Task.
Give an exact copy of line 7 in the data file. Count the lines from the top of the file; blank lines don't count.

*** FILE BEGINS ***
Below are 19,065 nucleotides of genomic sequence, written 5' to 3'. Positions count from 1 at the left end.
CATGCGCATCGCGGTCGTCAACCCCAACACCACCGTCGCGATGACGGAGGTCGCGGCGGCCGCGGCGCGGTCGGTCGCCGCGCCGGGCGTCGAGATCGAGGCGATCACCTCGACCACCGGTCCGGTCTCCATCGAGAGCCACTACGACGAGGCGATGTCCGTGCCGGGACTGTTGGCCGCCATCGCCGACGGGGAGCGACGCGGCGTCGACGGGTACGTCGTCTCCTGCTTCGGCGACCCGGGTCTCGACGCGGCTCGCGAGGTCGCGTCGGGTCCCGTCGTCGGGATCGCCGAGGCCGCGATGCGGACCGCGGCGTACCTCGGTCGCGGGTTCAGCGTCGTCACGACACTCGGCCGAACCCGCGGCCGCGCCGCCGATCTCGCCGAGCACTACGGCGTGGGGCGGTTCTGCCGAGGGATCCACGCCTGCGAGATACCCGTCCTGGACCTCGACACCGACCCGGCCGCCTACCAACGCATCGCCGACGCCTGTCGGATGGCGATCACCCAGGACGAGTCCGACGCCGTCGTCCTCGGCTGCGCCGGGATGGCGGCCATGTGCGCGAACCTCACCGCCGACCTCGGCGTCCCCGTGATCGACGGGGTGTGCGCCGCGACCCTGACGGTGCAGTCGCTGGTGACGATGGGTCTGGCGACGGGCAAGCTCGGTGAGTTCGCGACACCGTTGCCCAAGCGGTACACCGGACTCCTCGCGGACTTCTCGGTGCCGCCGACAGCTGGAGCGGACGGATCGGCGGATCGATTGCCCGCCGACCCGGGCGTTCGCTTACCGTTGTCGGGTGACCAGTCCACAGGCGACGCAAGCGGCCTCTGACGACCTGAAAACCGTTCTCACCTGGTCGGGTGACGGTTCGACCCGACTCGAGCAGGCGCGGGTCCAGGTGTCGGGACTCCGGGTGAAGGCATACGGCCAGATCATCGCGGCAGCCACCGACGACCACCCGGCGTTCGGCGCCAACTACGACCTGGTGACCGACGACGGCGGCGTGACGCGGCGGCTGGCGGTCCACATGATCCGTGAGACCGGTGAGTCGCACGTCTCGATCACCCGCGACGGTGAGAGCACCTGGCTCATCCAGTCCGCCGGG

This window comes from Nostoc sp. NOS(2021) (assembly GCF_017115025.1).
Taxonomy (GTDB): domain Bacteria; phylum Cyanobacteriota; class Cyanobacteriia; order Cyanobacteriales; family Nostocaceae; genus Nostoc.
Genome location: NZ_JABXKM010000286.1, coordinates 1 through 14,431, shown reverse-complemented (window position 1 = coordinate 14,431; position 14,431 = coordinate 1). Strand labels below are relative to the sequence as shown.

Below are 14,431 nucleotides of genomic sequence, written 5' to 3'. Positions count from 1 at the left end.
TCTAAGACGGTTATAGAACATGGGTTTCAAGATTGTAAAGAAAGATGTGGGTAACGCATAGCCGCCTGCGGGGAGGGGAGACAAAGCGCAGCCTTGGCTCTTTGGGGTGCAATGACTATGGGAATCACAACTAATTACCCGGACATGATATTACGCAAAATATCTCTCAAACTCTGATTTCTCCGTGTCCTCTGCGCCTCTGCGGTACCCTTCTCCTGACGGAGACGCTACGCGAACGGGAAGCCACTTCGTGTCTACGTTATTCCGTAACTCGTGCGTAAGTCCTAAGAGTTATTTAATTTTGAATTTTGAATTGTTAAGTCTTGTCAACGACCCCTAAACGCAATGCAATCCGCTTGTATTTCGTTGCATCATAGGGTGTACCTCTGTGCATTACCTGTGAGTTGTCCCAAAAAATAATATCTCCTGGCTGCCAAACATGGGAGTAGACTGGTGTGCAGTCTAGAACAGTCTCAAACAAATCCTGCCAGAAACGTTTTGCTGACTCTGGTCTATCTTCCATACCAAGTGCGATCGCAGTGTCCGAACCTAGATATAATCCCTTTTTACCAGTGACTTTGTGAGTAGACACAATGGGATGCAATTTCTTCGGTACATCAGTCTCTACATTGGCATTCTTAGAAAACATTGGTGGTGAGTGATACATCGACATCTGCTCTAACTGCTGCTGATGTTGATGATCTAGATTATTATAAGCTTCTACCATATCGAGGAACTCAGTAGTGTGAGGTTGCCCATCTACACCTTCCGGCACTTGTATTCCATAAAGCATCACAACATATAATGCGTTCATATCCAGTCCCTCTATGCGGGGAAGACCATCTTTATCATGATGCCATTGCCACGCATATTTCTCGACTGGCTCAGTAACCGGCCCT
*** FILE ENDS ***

TCTAAGACGGTTATAGAACATGGGTTTCAAGATTGTAAAGAAAGATGTGGGTAACGCATAGCCGCCTGCGGGGAGGGGAGACAAAGCGCAGCCTTGGCTCTTTGGGGTGCAATGACTATGGGAATCACAACTAATTACCCGGACATGATATTACGCAAAATATCTCTCAAACTCTGATTTCTCCGTGTCCTCTGCGCCTCTGCGGTACCCTTCTCCTGACGGAGACGCTACGCGAACGGGAAGCCACTTCGTGTCTACGTTATTCCGTAACTCGTGCGTAAGTCCTAAGAGTTATTTAATTTTGAATTTTGAATTGTTAAGTCTTGTCAACGACCCCTAAACGCAATGCAATCCGCTTGTATTTCGTTGCATCATAGGGTGTACCTCTGTGCATTACCTGTGAGTTGTCCCAAAAAATAATATCTCCTGGCTGCCAAACATGGGAGTAGACTGGTGTGCAGTCTAGAACAGTCTCAAACAAATCCTGCCAGAAACGTTTTGCTGACTCTGGTCTATCTTCCATACCAAGTGCGATCGCAGTGTCCGAACCTAGATATAATCCCTTTTTACCAGTGACTTTGTGAGTAGACACAATGGGATGCAATTTCTTCGGTACATCAGTCTCTACATTGGCATTCTTAGAAAACATTGGTGGTGAGTGATACATCGACATCTGCTCTAACTGCTGCTGATGTTGATGATCTAGATTATTATAAGCTTCTACCATATCGAGGAACTCAGTAGTGTGAGGTTGCCCATCTACACCTTCCGGCACTTGTATTCCATAAAGCATCACAACATATAATGCGTTCATATCCAGTCCCTCTATGCGGGGAAGACCATCTTTATCATGATGCCATTGCCACGCATATTTCTCGACTGGCTCAGTAACCGGCCCT